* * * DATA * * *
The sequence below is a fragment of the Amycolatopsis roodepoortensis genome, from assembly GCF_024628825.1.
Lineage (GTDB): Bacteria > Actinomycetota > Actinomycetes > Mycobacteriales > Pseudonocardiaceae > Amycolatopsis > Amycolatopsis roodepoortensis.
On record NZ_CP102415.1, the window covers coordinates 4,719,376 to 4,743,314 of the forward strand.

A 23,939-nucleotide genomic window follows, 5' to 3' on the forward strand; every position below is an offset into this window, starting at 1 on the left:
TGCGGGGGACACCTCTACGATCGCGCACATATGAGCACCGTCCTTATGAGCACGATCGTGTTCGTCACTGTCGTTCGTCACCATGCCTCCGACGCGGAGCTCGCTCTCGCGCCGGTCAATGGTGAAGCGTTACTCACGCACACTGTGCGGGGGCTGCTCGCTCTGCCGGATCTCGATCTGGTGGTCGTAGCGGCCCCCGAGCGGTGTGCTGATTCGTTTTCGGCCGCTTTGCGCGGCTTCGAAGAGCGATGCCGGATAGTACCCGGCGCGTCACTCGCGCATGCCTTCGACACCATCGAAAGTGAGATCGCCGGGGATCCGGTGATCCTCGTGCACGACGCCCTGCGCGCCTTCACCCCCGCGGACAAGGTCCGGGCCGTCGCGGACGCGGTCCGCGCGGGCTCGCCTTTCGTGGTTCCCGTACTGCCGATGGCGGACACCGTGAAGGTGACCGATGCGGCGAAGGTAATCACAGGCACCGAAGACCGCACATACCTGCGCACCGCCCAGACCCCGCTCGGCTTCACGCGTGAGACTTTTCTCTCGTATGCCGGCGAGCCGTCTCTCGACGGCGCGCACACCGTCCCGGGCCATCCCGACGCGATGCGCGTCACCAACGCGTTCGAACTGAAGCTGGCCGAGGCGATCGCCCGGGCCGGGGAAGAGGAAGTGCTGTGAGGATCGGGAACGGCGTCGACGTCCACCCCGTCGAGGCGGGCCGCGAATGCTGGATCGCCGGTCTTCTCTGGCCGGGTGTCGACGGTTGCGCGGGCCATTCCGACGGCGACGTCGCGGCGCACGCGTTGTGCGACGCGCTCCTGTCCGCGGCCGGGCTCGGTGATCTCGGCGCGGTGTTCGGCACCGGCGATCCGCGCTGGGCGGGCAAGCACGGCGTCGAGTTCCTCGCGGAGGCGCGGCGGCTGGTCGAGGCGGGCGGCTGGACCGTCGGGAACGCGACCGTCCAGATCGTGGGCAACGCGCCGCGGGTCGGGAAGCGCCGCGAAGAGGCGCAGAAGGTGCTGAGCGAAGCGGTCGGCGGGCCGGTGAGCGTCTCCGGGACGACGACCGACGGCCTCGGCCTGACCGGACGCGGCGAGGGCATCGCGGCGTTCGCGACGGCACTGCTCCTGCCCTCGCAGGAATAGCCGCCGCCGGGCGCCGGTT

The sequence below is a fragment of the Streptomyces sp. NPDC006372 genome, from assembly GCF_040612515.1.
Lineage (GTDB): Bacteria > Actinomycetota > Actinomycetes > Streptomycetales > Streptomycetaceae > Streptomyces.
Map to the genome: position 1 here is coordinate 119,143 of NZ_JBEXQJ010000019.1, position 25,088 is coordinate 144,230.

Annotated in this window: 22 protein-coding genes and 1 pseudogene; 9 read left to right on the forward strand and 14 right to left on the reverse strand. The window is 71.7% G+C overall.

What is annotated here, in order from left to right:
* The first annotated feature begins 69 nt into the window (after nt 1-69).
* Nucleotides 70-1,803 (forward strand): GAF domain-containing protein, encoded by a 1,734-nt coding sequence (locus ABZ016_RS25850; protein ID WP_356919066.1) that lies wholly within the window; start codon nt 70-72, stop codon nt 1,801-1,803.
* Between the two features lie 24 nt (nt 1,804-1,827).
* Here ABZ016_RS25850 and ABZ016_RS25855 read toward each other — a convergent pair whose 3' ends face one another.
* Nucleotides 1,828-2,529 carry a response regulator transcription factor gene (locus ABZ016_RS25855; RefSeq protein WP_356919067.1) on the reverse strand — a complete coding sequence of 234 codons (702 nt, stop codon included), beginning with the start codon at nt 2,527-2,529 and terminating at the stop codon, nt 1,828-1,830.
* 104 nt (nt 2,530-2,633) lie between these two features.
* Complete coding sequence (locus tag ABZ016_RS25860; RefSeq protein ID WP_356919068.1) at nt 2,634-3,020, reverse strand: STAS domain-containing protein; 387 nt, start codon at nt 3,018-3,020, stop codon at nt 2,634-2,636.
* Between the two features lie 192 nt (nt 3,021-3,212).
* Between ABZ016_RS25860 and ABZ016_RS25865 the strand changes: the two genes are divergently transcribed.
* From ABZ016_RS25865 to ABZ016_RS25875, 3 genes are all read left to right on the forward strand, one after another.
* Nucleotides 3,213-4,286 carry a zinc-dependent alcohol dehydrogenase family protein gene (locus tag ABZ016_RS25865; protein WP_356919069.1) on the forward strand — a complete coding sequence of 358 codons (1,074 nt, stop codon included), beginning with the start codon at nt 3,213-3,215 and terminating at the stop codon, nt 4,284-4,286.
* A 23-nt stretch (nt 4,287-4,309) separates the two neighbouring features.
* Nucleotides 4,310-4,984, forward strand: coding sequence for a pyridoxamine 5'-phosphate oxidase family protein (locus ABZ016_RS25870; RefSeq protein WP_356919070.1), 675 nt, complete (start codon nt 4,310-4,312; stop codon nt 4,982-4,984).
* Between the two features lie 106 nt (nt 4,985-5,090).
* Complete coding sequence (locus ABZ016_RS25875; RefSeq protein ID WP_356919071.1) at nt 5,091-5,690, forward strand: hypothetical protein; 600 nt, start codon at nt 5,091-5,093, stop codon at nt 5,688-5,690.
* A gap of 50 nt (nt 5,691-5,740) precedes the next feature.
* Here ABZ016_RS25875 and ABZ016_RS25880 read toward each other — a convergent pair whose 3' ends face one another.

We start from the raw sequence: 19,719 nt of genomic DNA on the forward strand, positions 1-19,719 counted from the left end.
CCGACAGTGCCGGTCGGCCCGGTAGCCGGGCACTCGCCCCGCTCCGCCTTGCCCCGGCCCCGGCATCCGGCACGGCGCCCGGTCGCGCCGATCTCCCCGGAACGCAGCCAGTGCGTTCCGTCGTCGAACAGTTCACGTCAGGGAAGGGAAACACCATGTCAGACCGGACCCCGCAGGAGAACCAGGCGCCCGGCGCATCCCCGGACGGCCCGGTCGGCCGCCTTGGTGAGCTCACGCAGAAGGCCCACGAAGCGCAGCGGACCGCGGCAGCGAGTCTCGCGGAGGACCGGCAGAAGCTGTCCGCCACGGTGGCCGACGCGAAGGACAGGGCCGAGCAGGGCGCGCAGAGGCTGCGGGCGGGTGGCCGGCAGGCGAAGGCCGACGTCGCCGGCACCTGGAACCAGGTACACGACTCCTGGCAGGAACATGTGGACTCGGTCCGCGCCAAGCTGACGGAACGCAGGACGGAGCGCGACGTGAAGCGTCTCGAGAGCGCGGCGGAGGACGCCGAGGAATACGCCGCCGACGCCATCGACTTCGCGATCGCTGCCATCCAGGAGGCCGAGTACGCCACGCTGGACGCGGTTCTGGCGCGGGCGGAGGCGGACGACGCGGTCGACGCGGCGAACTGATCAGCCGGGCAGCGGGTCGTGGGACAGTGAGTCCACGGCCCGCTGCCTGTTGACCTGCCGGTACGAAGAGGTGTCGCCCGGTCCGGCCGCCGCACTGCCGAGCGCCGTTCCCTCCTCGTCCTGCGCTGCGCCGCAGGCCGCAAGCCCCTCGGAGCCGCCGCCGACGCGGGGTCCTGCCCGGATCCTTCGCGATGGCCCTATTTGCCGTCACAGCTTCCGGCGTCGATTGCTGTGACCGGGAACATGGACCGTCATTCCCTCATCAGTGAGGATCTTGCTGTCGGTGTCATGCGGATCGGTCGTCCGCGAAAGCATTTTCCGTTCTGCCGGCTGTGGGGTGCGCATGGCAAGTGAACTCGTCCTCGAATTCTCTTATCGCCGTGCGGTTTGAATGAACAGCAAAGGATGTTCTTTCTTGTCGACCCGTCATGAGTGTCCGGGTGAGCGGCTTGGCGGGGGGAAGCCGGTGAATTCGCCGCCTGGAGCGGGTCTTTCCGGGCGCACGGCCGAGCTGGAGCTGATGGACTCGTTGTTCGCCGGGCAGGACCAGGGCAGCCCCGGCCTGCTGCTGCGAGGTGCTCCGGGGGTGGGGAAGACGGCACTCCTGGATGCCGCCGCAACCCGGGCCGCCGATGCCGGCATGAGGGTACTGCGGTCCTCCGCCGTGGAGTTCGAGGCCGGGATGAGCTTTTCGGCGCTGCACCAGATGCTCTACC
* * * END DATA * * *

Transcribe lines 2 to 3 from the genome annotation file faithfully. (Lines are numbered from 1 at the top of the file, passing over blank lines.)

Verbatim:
Lineage (GTDB): Bacteria > Actinomycetota > Actinomycetes > Mycobacteriales > Pseudonocardiaceae > Amycolatopsis > Amycolatopsis roodepoortensis.
On record NZ_CP102415.1, the window covers coordinates 4,719,376 to 4,743,314 of the forward strand.